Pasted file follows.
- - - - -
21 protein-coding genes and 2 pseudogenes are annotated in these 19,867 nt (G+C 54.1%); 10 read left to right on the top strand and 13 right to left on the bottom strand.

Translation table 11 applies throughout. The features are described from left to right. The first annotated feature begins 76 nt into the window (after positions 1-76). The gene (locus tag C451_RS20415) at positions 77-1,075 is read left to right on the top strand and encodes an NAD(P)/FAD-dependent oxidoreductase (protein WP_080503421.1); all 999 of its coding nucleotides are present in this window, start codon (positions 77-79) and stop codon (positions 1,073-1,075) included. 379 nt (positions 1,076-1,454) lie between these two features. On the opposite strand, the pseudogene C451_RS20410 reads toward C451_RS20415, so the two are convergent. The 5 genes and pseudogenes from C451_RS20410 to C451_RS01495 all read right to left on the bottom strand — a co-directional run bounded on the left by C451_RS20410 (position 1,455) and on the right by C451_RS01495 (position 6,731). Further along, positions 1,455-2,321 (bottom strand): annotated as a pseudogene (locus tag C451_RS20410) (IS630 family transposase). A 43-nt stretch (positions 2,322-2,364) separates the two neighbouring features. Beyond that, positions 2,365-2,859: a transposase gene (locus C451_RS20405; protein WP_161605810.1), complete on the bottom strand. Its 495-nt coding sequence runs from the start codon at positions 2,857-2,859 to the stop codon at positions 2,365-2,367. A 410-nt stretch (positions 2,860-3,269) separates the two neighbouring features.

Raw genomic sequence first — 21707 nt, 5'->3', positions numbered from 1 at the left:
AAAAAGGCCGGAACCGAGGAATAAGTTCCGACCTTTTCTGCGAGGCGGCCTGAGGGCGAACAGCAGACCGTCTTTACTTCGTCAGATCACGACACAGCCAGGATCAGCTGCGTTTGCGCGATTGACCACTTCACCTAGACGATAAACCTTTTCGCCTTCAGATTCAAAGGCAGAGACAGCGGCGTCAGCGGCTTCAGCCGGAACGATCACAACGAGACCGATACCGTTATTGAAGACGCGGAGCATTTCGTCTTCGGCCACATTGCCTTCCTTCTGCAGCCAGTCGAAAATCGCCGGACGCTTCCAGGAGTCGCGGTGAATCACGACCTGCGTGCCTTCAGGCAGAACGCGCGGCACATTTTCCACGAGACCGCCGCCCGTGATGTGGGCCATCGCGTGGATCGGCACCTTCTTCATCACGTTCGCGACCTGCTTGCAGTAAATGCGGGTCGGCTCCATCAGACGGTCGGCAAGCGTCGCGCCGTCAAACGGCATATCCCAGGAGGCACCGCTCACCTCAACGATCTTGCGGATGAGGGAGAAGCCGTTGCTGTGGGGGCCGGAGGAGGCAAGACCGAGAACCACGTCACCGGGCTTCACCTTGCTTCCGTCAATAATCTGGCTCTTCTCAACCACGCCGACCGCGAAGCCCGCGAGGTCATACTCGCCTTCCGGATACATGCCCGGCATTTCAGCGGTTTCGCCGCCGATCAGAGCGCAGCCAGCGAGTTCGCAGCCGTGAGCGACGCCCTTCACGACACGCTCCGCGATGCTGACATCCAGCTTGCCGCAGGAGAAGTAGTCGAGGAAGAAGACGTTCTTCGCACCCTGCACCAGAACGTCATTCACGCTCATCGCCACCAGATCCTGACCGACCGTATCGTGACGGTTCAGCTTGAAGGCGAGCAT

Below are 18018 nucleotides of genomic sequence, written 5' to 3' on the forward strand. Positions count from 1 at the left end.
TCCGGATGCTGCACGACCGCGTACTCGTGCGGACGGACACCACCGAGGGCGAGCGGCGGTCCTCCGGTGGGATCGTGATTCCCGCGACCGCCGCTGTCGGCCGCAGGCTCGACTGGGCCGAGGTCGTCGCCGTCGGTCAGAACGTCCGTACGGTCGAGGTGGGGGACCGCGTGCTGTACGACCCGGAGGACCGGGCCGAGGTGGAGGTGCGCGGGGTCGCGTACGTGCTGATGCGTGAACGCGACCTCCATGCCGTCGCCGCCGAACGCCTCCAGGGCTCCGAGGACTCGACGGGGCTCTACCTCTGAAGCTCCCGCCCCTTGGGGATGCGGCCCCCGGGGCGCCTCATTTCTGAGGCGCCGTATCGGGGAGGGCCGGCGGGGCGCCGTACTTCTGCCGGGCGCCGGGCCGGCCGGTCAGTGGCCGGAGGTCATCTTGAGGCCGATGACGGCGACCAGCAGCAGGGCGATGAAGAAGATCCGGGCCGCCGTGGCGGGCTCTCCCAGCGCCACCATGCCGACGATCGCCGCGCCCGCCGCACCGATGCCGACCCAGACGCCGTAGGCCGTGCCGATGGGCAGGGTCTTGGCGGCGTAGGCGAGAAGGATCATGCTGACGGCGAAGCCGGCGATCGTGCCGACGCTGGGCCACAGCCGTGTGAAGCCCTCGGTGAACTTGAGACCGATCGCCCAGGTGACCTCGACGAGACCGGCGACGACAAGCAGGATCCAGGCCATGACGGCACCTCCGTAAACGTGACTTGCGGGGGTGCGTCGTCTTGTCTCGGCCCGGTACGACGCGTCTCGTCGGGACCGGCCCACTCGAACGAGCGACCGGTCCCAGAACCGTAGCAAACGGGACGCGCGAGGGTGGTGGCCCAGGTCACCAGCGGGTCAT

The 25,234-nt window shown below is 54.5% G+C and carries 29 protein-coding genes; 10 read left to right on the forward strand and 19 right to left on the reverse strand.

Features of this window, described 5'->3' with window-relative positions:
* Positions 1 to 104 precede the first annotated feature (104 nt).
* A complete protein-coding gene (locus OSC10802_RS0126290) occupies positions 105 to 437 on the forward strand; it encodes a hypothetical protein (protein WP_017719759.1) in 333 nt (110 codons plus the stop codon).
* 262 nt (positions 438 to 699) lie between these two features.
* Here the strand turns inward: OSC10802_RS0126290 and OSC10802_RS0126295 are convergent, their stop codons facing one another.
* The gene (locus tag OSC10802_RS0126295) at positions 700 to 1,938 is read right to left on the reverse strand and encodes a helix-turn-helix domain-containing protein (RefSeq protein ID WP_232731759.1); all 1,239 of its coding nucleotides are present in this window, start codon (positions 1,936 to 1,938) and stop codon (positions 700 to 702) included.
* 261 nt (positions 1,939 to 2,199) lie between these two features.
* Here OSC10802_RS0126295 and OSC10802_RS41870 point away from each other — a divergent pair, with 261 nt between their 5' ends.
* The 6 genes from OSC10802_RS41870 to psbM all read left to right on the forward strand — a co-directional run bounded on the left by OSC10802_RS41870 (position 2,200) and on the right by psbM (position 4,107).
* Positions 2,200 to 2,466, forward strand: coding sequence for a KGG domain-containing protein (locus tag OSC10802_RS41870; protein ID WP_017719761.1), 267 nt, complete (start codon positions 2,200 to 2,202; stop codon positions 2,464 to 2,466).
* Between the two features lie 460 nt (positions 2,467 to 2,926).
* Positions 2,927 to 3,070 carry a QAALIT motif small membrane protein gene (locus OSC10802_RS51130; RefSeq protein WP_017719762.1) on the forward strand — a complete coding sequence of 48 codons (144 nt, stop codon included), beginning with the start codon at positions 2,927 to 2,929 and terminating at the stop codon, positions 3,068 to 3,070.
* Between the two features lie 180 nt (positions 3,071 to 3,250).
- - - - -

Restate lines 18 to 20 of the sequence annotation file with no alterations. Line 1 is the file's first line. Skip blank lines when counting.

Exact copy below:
* Between the two features lie 460 nt (positions 2,467 to 2,926).
* Positions 2,927 to 3,070 carry a QAALIT motif small membrane protein gene (locus OSC10802_RS51130; RefSeq protein WP_017719762.1) on the forward strand — a complete coding sequence of 48 codons (144 nt, stop codon included), beginning with the start codon at positions 2,927 to 2,929 and terminating at the stop codon, positions 3,068 to 3,070.
* Between the two features lie 180 nt (positions 3,071 to 3,250).